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CHEROKEE PHOENIX AND INDIANS' ADVOCATE
Wednesday July 15, 1829
Vol. II, no. 15
Page 2, col. 2b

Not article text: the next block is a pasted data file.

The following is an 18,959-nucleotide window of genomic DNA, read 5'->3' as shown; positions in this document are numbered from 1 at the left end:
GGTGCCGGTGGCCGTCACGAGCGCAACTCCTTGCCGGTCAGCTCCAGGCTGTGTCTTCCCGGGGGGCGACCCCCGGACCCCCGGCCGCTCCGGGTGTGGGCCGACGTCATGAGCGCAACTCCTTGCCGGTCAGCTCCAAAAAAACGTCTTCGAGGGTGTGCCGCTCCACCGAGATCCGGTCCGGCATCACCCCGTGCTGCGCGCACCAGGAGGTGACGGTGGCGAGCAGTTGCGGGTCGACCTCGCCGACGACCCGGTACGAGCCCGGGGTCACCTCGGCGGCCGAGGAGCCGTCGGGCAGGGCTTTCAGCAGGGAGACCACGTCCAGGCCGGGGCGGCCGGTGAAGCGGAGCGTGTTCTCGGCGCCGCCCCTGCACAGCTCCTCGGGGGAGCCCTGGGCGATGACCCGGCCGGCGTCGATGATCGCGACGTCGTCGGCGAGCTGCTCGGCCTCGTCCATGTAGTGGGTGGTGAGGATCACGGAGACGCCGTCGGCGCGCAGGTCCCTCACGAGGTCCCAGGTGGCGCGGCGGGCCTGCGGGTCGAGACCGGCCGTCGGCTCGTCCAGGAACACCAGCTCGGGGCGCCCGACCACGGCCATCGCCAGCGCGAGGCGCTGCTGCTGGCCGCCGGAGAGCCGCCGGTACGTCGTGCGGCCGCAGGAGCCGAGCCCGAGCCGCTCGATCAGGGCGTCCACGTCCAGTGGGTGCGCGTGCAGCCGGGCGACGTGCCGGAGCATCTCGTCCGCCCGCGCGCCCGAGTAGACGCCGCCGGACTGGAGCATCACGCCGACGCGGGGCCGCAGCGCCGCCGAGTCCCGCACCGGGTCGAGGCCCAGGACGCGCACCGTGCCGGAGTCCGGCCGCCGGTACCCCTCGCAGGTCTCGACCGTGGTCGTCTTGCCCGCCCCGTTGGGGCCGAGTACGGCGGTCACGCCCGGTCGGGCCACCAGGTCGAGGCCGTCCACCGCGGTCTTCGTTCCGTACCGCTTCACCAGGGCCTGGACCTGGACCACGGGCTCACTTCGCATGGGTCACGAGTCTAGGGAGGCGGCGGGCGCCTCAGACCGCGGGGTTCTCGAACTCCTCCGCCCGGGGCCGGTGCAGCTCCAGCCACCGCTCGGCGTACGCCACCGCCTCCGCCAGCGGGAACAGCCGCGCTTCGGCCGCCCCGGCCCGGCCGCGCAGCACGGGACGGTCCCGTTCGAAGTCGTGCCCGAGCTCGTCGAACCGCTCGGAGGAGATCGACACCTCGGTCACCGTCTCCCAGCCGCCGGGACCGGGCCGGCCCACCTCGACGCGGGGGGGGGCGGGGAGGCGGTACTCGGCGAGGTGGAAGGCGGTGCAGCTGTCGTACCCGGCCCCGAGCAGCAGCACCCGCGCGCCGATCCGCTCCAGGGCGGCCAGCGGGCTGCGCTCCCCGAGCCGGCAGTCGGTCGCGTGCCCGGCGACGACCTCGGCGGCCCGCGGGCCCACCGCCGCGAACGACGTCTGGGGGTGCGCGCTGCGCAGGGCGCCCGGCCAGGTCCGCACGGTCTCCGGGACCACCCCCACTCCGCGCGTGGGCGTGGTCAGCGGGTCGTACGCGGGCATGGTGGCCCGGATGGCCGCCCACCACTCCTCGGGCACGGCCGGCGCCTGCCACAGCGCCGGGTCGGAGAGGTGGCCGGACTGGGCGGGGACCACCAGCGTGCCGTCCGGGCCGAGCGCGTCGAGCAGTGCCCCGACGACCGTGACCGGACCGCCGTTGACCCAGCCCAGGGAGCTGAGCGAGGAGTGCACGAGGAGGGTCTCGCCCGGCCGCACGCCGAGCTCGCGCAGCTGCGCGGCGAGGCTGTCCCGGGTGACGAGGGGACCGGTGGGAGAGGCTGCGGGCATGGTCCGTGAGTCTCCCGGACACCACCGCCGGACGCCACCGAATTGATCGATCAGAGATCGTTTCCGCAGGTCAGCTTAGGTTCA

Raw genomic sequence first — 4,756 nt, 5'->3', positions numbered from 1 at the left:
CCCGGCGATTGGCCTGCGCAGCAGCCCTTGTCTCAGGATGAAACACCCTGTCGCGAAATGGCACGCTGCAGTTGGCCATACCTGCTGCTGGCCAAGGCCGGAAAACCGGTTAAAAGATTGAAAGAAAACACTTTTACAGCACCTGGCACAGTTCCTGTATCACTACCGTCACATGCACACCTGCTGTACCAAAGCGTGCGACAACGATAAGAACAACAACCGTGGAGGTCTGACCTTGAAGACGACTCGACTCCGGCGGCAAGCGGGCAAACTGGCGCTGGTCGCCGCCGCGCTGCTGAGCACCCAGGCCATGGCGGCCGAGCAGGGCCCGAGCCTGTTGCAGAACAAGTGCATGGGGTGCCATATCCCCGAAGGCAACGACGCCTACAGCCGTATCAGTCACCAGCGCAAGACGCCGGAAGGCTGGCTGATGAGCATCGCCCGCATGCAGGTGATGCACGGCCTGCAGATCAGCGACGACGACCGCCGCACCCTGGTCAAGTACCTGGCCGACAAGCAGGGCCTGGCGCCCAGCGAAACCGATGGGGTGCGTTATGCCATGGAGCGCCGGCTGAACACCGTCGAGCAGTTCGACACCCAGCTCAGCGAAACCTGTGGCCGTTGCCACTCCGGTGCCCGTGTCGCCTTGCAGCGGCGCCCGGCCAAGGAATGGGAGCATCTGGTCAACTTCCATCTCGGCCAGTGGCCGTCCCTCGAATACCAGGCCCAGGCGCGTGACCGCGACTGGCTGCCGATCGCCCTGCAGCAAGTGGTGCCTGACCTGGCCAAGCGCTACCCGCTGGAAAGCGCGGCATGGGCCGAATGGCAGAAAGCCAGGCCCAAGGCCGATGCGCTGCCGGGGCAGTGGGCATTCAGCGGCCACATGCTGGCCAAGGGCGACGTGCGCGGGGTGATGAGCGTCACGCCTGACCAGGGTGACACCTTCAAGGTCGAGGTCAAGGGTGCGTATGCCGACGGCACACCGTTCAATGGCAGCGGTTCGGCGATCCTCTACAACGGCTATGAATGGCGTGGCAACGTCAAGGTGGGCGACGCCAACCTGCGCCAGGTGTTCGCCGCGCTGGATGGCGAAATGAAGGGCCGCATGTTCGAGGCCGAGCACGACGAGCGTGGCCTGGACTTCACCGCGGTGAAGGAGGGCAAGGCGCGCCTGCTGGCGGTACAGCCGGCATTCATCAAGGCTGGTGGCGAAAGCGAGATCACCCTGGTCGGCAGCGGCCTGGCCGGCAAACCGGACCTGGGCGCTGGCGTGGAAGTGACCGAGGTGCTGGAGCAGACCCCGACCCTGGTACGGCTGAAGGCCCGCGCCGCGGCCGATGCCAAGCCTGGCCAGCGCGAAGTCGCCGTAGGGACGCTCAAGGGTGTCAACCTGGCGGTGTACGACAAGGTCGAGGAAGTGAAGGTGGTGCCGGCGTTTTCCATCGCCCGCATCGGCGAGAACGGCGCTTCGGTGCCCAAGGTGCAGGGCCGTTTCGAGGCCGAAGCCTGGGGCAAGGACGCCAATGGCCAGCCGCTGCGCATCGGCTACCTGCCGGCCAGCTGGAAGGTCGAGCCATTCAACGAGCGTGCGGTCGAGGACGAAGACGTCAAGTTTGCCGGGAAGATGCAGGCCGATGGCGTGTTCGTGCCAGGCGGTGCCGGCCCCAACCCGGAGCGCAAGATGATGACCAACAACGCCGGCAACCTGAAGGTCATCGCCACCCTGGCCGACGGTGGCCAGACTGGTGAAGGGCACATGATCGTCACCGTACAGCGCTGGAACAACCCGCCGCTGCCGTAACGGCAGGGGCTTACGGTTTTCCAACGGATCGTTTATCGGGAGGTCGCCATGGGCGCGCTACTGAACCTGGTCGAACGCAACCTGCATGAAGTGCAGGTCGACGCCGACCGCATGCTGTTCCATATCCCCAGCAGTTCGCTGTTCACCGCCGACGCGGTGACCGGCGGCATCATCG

The eagerness which is manifested in Geo. to obtain the lands of the Cherokees has frequently led the journals of that state to deceive the people, by stating, that we are "making extensive preparations to remove to the west."  So desirable it is to get rid of these troublesome Cherokees, that every flying report is grasped at as an undoubted fact, & spread abroad to the rejoicing of thousands.  The late statement of the Georgia Journal, to which we have already referred, is a very good example. No sooner does this statement makes it appearance before we had time to take breath, & certainly before we had the opportunity of contradicting it, it is copied into many papers, and now there is v), paper with which we have the honor of exchanging, but what has informed its readers that "the Cherokees are making extensive preparations to remove."  We happen to know this to be an assertion without the least foundation. We hope the same papers will say on what they may consider "good authority," that the Cherokees are not making any preparations to remove, but on the contrary, that they continue to make improvements as heretofore.  We see houses erecting wherever we go-they are enlarging their farms-the progress of education is encouraging, and the improvement in morals has never been so flattering.- These are facts on which the public ma depend, until we shall inform them otherwise.  We know not what course the cherokees may finally determine to pursue, but we have no hesitation in stating the above as being most correct in regard to them at present.  We d not undertake to say that they will remain here at all hazards, for "persecution-what will it not accomplish?" as the Journal of Commerce remarks.  We know, however, the feelings of many individuals-in regard to them, we speak with confidence when we say, coercion alone will remove them to the western country allotted for the Indians.